Subdued power with cassis and blackberry fruits, liqourice root, cocoa beans and a wall of tannins that retains an air of controlled restraint at 6 years old. Maintains momentum and energy through the palate,with a saline lick of crushed rocks on the finish. This is sculpted, moreish, delicious. As with the 2015, a vintage again that Carmes has its own personality, and doesn't follow the pack. New winery, with softer infusion-method for the extraction of flavours and tannins, and 60% stems. Ageing takes place in a mix of 25% new oak, 5% oak casks, and 10% amphoras.
Jane Anson, janeanson.com (Feb 2022)
Lisa Perrotti-Brown - 30/11/2018
Jancis Robinson - 24th April 2017
James Suckling - April 2017
About this WINE
Château les Carmes Haut-Brion
Château les Carmes Haut-Brion is a 10.3-hectare wine estate in Pessac-Léognan on the Left Bank of Bordeaux. The property was established over 400 years ago. It takes its name from the Carmelites, the order of monks that tended it for almost 200 years. Once a little-known neighbour of the world-famous Châteaux Haut-Brion and La Mission Haut-Brion, things have changed rapidly here in recent years and it is today one of Bordeaux’s most exciting names. In 2010, the estate was acquired by Patrice Pichet, a French property developer. He quickly enlisted the dynamic Guillaume Pouthier as winemaker and director, and this has been a truly hot property ever since.
The wine here is stylistically unique within Bordeaux. This is in part due to the vineyard: the estate sits just outside the city of Bordeaux, with some limestone soils to complement the more typical gravel and clay. There is a high proportion of old-vine Cabernet Franc, rarely seen to any great extent on the Left Bank. The team has worked very hard to understand the specificities of each plot and sub-plot, enabling them to react to specific needs – but only where necessary.
Guillaume Pouthier is also a serial innovator. He is a proponent of whole-bunch fermentation, which is virtually unheard of in Bordeaux. Extraction, an important winemaking process, is handled differently here too: Guillaume uses a very gentle method of infusion rather than the more typical pumping-over or punching-down. The wines are matured in a combination of new French oak barrels, large oak casks and amphorae.
In 1986 a new communal district was created within Graves, in Bordeaux, based on the districts of Pessac and Léognan, the first of which lies within the suburbs of the city. Essentially this came about through pressure from Pessac-Léognan vignerons, who wished to disassociate themselves from growers with predominately sandy soils further south in Graves.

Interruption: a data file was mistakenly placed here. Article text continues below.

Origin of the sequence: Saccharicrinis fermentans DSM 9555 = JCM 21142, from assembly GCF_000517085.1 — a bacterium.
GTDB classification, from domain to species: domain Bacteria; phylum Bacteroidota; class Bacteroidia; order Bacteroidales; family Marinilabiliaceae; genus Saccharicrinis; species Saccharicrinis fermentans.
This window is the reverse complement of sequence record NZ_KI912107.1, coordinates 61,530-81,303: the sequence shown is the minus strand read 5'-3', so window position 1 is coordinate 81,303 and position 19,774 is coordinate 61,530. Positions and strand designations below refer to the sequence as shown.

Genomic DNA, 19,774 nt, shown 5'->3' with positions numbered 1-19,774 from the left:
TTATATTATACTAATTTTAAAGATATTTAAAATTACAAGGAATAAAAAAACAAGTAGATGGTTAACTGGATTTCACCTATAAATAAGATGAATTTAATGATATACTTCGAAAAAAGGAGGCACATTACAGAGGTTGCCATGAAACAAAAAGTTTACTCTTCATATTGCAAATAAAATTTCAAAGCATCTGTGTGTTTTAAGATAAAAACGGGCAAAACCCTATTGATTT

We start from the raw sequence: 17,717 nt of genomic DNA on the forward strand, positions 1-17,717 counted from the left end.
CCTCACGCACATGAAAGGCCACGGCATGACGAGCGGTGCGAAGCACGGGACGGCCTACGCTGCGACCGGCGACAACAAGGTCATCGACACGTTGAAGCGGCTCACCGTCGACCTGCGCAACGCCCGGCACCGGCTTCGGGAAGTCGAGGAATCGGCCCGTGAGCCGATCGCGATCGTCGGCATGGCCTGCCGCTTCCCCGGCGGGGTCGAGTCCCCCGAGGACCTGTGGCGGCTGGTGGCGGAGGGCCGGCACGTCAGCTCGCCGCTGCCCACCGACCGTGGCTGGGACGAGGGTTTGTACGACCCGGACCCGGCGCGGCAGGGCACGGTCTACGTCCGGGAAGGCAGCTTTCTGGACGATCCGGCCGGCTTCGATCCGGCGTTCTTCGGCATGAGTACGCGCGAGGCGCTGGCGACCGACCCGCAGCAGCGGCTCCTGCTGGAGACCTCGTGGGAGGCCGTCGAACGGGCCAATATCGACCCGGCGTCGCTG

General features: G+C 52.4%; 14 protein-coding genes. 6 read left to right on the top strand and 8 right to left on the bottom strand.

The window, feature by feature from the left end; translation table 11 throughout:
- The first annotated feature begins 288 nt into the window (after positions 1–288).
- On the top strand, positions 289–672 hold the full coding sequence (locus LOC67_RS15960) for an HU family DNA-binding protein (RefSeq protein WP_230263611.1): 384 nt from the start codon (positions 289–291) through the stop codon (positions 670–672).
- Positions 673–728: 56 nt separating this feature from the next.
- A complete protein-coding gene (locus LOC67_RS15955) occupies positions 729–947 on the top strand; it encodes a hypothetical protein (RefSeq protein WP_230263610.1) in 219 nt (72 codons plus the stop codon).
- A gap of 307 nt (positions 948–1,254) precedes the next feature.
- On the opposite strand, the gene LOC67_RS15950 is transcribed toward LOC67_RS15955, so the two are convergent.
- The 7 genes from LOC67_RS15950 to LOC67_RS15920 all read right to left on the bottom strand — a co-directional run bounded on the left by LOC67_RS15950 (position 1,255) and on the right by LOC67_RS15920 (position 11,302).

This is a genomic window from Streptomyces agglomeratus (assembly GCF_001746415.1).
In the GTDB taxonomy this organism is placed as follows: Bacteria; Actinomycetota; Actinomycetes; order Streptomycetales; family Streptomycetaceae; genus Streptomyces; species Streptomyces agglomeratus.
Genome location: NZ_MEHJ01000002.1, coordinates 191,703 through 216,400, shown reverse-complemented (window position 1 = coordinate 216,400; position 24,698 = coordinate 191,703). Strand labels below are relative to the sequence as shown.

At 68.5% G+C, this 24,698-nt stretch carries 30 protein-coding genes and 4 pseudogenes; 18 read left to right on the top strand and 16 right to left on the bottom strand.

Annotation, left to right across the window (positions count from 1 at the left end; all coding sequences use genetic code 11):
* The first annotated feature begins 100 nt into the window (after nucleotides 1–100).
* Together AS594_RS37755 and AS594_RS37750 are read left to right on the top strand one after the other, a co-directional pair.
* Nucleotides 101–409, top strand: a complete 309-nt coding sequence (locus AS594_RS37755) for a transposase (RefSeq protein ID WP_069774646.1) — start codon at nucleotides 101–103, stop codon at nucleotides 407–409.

Pessac-Léognan has the best soils of the region, very similar to those of the Médoc, although the depth of gravel is more variable, and contains all the classed growths of the region. Some of its great names, including Ch. Haut-Brion, even sit serenely and resolutely in Bordeaux's southern urban sprawl.
The climate is milder than to the north of the city and the harvest can occur up to two weeks earlier. This gives the best wines a heady, rich and almost savoury character, laced with notes of tobacco, spice and leather. Further south, the soil is sandier with more clay, and the wines are lighter, fruity and suitable for earlier drinking.
Merlot and Cabernet Franc are grape varieties commonly used in Bordeaux-style blends, particularly in the Bordeaux region of France. When these two grapes are blended, they can create a wine that combines the best characteristics of each variety.
Merlot is known for its smoothness, soft tannins, and ripe fruit flavours. It often contributes black cherry, plum, and chocolate flavours to the blend. The grapes are relatively easy to grow and ripen earlier than other Bordeaux varieties, making them versatile for blending.
Cabernet Franc, on the other hand, adds structure, depth, and complexity to the blend. It typically brings aromas of red fruits such as raspberry and strawberry, along with herbal notes like bell pepper and tobacco. These grapes have thinner skins and can be more challenging to cultivate, requiring specific growing conditions to reach their full potential.
When Merlot and Cabernet Franc are combined, the result is a well-balanced wine with various flavours and aromas. The blend often exhibits a Bordeaux wine's medium to full body, along with a smooth texture and moderate tannins. The specific flavour profile can vary depending on the proportions of each grape in the blend and the terroir and winemaking techniques employed.